Scheffler has been far from perfect this week. He lost 2 and 1 to Tommy Fleetwood on the second day of group play, and then had to twice beat Matt Fitzpatrick on Day 3 – in regulation and then a playoff. He was 1-down to Horschel through nine on Saturday morning, but lost just one hole after that.
Scheffler can’t come up with a definitive answer for why he’s stellar in match play. He said it really depends on each opponent and circumstance.
“I think this week I had one of those matches against Fleetwood where he just played better than I did. I didn’t play badly, I just played pretty good. I didn’t make as many putts as maybe I usually would, and he just beat me.
“There’s some other matches, maybe the one [Saturday morning], where I didn’t have my best stuff, but was still able to close out the match. It’s one of those deals you get a feel for how the match is going and go from there.”
In Johnson, Scheffler draws possibly the only guy cooler than him, and DJ will be in good spirits after beating his mate Brooks in the match he didn’t lead until the 15th hole. In his Match Play victory of 2017, Johnson defeated Rahm 1 up in the final after beating Hideto Tanihara in the semis.
Johnson, 37, lamented not holing many putts on Saturday, but it was pointed out to him that for the week he has been among the field’s top putters.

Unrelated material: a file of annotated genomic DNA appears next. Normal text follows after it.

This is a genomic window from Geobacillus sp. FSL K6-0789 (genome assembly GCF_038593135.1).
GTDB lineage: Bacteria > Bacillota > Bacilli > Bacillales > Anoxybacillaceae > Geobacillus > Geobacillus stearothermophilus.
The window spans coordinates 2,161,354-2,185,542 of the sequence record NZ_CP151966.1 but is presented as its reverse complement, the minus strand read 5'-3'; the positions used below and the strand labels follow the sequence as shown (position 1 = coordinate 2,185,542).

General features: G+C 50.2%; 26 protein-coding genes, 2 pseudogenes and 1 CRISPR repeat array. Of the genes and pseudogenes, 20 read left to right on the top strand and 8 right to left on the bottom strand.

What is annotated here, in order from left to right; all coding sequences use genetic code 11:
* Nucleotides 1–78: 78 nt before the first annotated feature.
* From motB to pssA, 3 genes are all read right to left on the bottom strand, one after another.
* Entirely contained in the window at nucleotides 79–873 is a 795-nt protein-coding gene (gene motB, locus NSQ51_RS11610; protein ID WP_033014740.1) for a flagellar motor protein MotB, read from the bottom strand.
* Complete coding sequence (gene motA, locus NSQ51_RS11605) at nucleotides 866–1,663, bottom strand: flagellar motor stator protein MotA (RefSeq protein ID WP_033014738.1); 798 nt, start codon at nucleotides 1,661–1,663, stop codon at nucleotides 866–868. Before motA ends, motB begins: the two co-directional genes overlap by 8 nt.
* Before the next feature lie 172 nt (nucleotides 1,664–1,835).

“I guess I’m making some putts, but I don’t feel like I’m making a lot,” he allowed. “But I’ve had a lot of good looks, so I think that’s the difference.”
If he’s lifting the trophy on Sunday night, it will be a milestone occasion – Johnson’s 25th victory on the PGA Tour. It seems like long ago that he pulled on the green jacket at the delayed 2020 Masters, and though he’s been seemingly quiet, even dropping out of the world’s top 10 last week, there were indications Johnson was coming into form when he shot 63 in the final round of the Players.
Sunday’s sentimental favourite, to Americans at least, may be Kisner. He has already said that he’d have no chance in Match Play on a beefier track, but Austin Country Club suits him fine, and he’s the ultimate grinder, as he proved to Scott in Saturday’s tremendous comeback.
“I don’t feel like I’m behind the 8-ball on the first tee from a distance standpoint,” said Kisner, who has four tour titles – the most recent coming in the 2021 Wyndham Championship. “I haven’t played a single person yet in five matches that hits it anywhere remotely close to the same distance as me. I’ll give you an example: On 11 tee I tried to cut a 6-iron and Will hit a 9-iron and flew it past my ball.
“In a lot of events, I’m dead in the water. … I love that I can work the ball, use slopes, use the firmness of the fairways and the greens to help me.”
Conners, whose only tour win came in the 2019 Valero Texas Open, some 130 kilometres from Austin in San Antonio, is a “hell of a ball striker” in Kisner’s eyes. So Kisner’s strategy? “Annoy him with my putter.”
It’s become abundantly clear that, by design or circumstance, the opponent makes no difference to Kisner.
“They all look the same to me,” he said, while sharing a story that he saw Koepka in the locker room on Saturday and asked if they were playing each other. Imagine the look on Koepka’s face. No, Koepka replied, he was playing DJ in a half-hour.
“I don’t ever look, man,” Kisner said. “They tell me where to tee off, and we’ll go from there.”